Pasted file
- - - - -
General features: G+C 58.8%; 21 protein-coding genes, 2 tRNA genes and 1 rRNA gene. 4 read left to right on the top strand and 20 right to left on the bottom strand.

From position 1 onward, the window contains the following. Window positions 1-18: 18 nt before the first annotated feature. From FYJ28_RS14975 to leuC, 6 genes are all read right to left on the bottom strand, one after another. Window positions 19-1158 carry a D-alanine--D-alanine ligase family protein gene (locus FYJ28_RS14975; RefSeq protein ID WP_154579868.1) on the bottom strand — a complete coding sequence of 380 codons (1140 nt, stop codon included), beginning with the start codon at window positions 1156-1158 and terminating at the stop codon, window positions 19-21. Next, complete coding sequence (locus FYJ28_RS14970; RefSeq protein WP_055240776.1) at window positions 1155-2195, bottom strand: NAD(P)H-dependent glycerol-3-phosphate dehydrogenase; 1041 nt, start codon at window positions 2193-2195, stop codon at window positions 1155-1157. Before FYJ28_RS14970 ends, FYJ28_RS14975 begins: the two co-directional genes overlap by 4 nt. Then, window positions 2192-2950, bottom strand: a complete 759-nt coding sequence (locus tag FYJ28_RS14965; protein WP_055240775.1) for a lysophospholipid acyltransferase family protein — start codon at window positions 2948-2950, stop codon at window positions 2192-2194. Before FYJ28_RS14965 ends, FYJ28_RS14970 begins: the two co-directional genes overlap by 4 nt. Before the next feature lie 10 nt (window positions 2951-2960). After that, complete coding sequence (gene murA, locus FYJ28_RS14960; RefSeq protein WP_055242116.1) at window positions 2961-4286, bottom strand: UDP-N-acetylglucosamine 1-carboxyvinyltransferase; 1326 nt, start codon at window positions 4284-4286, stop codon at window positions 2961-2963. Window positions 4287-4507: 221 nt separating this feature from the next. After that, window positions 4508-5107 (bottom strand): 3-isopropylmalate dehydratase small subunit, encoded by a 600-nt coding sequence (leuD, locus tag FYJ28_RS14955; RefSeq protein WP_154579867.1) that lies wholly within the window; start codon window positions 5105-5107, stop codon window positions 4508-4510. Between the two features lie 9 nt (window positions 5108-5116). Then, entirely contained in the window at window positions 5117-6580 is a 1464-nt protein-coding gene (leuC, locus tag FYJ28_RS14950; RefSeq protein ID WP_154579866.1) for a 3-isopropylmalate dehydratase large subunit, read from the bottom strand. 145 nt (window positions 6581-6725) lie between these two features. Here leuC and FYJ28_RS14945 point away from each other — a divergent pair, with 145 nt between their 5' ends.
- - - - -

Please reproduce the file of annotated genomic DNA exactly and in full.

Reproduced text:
General features: G+C 58.8%; 21 protein-coding genes, 2 tRNA genes and 1 rRNA gene. 4 read left to right on the top strand and 20 right to left on the bottom strand.

From position 1 onward, the window contains the following. Window positions 1-18: 18 nt before the first annotated feature. From FYJ28_RS14975 to leuC, 6 genes are all read right to left on the bottom strand, one after another. Window positions 19-1158 carry a D-alanine--D-alanine ligase family protein gene (locus FYJ28_RS14975; RefSeq protein ID WP_154579868.1) on the bottom strand — a complete coding sequence of 380 codons (1140 nt, stop codon included), beginning with the start codon at window positions 1156-1158 and terminating at the stop codon, window positions 19-21. Next, complete coding sequence (locus FYJ28_RS14970; RefSeq protein WP_055240776.1) at window positions 1155-2195, bottom strand: NAD(P)H-dependent glycerol-3-phosphate dehydrogenase; 1041 nt, start codon at window positions 2193-2195, stop codon at window positions 1155-1157. Before FYJ28_RS14970 ends, FYJ28_RS14975 begins: the two co-directional genes overlap by 4 nt. Then, window positions 2192-2950, bottom strand: a complete 759-nt coding sequence (locus tag FYJ28_RS14965; protein WP_055240775.1) for a lysophospholipid acyltransferase family protein — start codon at window positions 2948-2950, stop codon at window positions 2192-2194. Before FYJ28_RS14965 ends, FYJ28_RS14970 begins: the two co-directional genes overlap by 4 nt. Before the next feature lie 10 nt (window positions 2951-2960). After that, complete coding sequence (gene murA, locus FYJ28_RS14960; RefSeq protein WP_055242116.1) at window positions 2961-4286, bottom strand: UDP-N-acetylglucosamine 1-carboxyvinyltransferase; 1326 nt, start codon at window positions 4284-4286, stop codon at window positions 2961-2963. Window positions 4287-4507: 221 nt separating this feature from the next. After that, window positions 4508-5107 (bottom strand): 3-isopropylmalate dehydratase small subunit, encoded by a 600-nt coding sequence (leuD, locus tag FYJ28_RS14955; RefSeq protein WP_154579867.1) that lies wholly within the window; start codon window positions 5105-5107, stop codon window positions 4508-4510. Between the two features lie 9 nt (window positions 5108-5116). Then, entirely contained in the window at window positions 5117-6580 is a 1464-nt protein-coding gene (leuC, locus tag FYJ28_RS14950; RefSeq protein ID WP_154579866.1) for a 3-isopropylmalate dehydratase large subunit, read from the bottom strand. 145 nt (window positions 6581-6725) lie between these two features. Here leuC and FYJ28_RS14945 point away from each other — a divergent pair, with 145 nt between their 5' ends.